Sales are the lifeblood of any business. Many sales people just bring in revenue…any revenue. But do you know the cost of each sale for your business? When I am coaching business owners, most have at best a vague idea what the cost of each sale is. And yet, without a true understanding of these costs, any revenue may sound like a good idea. You know, I need more revenue to grow my business and make more profit.
But take a moment to reflect on your “unsatisfactory customers” – if they are slow payers, or you give them or they expect discounts to close a sale, or they always complain about the service; surely you don’t need more of these customers. These guys suck your time, irritate you, provide cashflow stress to you, and take you away from productive and creative time to take your business to the next level.
And then there are the hard costs – wages and commission of your sales people, wages of the account management support team, car/travel, advertising, promotions/giveaways, wining/dining, gifts, your website, ….supported by admin and back office teams and systems to keep track and collect data and the cash.
So by adding these costs (an unsatisfactory customer PLUS real cash costs), knowing the cost of a sale relative to your mark up (gross profit margin) is essential to running a better business.
Imagine the wasted or down time of a sales person – waiting in a shop for a customer to come in, email/calls to cold or warm prospects, establishing relationships, travelling time to meetings….the key here is to better understand the ACTUAL time spent selling, versus the sales development time slots, versus the after sales and/or time needed for upsales/renewals.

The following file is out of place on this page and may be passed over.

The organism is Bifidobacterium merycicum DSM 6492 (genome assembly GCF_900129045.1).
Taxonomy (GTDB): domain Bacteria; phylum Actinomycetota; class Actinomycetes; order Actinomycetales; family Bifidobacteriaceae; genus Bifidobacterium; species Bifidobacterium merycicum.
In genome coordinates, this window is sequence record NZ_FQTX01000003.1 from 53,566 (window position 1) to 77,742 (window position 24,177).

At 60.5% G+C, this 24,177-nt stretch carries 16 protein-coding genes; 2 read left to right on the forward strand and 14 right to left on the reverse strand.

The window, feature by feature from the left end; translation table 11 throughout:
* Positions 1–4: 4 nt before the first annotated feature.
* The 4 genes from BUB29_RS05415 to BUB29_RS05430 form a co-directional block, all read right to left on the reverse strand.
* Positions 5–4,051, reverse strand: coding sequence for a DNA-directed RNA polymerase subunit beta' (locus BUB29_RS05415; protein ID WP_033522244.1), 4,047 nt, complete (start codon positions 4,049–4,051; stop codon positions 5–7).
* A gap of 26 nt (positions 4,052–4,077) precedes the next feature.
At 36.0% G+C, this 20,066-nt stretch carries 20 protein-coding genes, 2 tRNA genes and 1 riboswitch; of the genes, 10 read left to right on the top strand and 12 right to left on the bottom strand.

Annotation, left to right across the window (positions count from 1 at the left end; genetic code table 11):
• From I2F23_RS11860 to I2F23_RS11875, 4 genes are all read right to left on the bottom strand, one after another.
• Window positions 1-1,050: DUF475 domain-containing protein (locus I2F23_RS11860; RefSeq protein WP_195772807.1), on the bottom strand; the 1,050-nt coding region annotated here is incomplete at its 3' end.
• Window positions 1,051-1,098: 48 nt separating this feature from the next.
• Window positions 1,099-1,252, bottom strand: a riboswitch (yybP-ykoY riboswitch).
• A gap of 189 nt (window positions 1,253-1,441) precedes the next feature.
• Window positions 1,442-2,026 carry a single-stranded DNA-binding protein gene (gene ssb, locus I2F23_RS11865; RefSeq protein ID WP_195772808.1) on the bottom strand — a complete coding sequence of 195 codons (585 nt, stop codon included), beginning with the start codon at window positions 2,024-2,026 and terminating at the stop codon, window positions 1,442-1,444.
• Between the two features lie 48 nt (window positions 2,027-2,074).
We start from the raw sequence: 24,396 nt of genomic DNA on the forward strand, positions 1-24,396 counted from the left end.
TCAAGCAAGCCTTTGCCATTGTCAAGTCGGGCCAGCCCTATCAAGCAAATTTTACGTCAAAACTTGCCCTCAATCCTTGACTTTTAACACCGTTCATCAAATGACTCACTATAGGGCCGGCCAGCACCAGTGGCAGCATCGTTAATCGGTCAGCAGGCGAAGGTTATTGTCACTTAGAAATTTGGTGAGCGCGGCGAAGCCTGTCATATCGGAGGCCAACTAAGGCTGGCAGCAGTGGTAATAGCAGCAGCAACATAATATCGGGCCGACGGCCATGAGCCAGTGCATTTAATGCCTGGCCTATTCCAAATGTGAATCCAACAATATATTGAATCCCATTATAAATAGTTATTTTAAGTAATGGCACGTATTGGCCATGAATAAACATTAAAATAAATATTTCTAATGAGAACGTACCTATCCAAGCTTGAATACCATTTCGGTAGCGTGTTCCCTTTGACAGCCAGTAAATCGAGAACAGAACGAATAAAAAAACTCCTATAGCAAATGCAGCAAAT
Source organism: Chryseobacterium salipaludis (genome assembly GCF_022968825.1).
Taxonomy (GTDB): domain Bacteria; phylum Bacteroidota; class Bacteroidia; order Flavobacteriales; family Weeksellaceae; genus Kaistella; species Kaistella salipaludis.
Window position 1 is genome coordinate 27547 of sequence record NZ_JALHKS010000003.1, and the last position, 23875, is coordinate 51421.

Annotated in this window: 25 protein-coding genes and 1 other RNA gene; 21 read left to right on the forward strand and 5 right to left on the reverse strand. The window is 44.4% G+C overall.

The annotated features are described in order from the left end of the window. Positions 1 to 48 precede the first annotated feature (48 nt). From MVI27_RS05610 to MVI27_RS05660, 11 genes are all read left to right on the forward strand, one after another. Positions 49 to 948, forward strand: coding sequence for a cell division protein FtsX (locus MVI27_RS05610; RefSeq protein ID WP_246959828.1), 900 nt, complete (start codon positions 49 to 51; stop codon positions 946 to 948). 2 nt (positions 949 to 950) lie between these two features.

And if your business is in high growth phase, knowing these costs becomes an essential “can’t live without” KPI. High growth companies bleed cash – you’re funding stock, debtors, wages and overheads pending collection of the sale proceeds. It’s easy to have a cash crisis despite your top line revenue growth looking very healthy.
The challenge as a small business owner is to identify each of the steps in the sales development and sales cycle. And in doing so, you need to understand the customer buying cycle.
Customers start with “I need/would like this”. They start some research (google/ask a friend etc), they educate themselves of the service/product. Next they look into sellers and match their needs to the features/benefits of the product/service. Then customers align their wants/aspirations with the sellers offer – it is not always price that is the key buying determinant. For example, one of my clients provides a 10 year guarantee against an industry norm of 2 years, so this feature alone is enough to change the conversation with potential buyers and educate them on the differences in product quality and why paying more is actually a better spend over a medium term outlook.
Every time I have these conversations with my business coaching clients, I see light bulbs turning on brightly, the “ah ha” moment. Yes, it takes time to work through both the customer buying cycle, and where your business sits, and what your sales team actually do and should be doing, but I know it is empowering for businesses. If you want to add six figures to your business, let’s start a conversation as to how you can achieve this outcome.